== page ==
Not that the tribes paid quickly. A few days before the dinner, Federici asked Abramoff when some of that money might flow in, as she was trying to make some payments and budget for the next quarter.
"Hi Italia. Choctaw will come through with the $50K sometime next month (they are over budget for this fiscal year, which ends at the end of the month)," Abramoff replied in a Sept. 21 e-mail. "Kickapoo is going to give in two parts of $25K each, starting next month. Chitimacha has, I believe, already sent over some (was it $10K?) ...."
The dinner was a small one of 23 people, held in a private home near the Naval Observatory. Abramoff seemed happy afterward, as the invitation to his skybox shows. Federici replied a few days later - and asked again if the lobbyists could hurry along promised checks.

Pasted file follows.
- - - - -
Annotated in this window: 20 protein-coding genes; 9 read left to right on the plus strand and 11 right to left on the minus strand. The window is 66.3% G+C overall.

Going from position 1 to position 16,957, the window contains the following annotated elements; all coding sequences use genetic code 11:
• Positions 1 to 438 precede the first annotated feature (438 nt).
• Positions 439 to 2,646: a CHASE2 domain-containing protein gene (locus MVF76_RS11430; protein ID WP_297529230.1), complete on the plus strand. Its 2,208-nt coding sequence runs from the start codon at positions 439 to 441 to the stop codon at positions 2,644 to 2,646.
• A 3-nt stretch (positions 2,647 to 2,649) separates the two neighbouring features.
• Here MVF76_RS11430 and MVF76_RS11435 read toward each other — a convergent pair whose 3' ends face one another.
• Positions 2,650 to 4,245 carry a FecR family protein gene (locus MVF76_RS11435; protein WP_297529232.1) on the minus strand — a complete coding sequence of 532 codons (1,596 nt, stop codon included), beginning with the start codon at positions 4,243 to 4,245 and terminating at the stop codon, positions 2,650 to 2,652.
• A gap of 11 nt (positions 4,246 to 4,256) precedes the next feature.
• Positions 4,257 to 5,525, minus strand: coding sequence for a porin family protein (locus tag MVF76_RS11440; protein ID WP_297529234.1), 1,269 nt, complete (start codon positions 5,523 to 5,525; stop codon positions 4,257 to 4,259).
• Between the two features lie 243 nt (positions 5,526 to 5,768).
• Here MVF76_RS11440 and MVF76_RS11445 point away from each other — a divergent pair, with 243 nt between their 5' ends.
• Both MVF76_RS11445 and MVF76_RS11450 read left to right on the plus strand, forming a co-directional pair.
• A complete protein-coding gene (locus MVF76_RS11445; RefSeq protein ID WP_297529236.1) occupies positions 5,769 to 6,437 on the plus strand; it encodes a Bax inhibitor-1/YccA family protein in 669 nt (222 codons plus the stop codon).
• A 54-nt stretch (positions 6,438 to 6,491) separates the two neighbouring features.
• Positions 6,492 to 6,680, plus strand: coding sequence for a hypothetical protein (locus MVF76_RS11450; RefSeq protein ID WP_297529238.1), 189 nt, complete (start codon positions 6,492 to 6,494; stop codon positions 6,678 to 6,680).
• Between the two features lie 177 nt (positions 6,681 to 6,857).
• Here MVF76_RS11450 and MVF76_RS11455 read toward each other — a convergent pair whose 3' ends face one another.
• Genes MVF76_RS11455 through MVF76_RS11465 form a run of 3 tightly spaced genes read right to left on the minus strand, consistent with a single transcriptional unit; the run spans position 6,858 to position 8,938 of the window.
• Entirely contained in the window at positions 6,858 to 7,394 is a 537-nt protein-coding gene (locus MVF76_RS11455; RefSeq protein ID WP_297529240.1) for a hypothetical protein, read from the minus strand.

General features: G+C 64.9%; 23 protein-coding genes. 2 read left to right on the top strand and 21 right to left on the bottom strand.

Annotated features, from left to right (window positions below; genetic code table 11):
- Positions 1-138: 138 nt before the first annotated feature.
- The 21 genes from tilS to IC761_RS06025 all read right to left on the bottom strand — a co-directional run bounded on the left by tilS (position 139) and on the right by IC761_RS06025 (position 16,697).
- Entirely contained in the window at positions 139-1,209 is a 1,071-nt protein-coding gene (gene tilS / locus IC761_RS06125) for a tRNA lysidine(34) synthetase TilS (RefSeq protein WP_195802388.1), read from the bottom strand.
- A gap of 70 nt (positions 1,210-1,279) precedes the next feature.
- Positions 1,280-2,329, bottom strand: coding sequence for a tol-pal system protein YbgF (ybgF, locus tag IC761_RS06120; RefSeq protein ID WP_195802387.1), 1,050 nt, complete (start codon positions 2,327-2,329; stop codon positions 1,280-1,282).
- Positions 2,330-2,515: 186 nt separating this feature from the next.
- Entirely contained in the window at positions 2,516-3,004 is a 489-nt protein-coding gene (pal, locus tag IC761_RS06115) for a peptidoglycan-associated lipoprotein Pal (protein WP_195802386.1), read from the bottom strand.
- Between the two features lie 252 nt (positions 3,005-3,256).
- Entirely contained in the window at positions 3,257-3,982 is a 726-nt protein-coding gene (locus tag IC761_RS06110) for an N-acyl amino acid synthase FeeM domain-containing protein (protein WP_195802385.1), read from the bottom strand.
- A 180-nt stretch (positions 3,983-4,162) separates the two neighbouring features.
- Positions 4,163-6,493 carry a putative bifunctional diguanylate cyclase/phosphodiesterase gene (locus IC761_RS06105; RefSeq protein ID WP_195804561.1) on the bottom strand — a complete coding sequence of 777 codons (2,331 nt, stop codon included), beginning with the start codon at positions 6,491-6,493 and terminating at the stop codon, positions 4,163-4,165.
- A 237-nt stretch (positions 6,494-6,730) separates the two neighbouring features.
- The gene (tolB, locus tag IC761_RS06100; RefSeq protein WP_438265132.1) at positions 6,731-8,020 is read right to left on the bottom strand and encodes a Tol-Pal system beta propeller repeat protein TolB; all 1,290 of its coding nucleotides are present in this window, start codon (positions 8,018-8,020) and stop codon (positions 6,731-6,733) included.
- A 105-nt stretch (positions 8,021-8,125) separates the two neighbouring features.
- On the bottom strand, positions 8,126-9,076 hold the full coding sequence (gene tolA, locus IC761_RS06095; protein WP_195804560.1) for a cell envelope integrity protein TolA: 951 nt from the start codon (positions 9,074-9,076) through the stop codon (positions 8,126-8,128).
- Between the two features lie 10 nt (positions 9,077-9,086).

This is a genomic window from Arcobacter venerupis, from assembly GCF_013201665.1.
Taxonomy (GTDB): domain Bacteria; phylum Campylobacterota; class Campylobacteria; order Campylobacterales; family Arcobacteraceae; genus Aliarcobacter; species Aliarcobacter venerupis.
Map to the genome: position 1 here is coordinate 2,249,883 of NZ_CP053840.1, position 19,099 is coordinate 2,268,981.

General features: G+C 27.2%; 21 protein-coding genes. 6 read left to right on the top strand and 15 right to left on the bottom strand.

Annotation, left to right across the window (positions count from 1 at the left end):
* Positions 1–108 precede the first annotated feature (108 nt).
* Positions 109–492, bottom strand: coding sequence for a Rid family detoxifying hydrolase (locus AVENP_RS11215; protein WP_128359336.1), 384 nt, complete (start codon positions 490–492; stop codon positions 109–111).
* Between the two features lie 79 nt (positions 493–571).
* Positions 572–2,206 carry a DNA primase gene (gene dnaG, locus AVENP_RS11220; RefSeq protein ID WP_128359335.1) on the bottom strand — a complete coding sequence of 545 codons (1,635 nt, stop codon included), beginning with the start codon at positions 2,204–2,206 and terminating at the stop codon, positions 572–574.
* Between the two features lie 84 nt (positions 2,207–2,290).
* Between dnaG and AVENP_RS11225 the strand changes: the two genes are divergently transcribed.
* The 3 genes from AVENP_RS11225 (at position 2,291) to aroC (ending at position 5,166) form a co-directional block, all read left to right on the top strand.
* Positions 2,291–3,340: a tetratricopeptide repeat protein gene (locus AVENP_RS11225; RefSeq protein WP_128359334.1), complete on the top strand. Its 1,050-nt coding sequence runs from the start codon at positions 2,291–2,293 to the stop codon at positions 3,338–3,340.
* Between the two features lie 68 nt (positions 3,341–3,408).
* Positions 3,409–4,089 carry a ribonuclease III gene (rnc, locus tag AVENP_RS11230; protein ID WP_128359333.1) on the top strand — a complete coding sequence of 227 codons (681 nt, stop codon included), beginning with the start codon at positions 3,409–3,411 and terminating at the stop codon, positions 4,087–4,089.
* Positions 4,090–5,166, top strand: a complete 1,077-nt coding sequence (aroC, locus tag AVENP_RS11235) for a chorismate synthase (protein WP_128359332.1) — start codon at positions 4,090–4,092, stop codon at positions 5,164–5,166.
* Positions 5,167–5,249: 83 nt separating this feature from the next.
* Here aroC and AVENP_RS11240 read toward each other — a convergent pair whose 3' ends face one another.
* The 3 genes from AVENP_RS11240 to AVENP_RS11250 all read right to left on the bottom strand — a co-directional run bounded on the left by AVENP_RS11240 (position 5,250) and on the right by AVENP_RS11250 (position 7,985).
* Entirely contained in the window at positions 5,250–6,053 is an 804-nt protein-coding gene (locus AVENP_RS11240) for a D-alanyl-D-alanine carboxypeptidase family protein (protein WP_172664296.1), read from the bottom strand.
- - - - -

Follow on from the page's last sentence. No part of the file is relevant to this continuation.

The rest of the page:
"Ahhh - the glamorous world of non-profit work - about one half step above beggar!" she concluded in an Oct. 4, 2001 e-mail to Abramoff.
In subsequent communications with Federici and others, Abramoff called CREA "our access to Norton" and talked about "our guy Steve." He bragged about quashing Interior Department policies that are against his client tribes' interests, and weighed in with his thoughts on who should get key Interior jobs.
But Sen. John McCain (R) of Arizona, chairman of the Indian Affairs committee, has said the panel has found no evidence that Norton was aware that Abramoff was invoking her name for gain. Griles has testified that he treated Abramoff no differently than other lobbyists.
And within the e-mail trail are hints that Abramoff didn't have quite the juice he claimed. He was taken by surprise when Norton named Aurene Martin acting head of Indian Affairs in January 2003 - just the sort of thing a well-connected lobbyist should know in advance.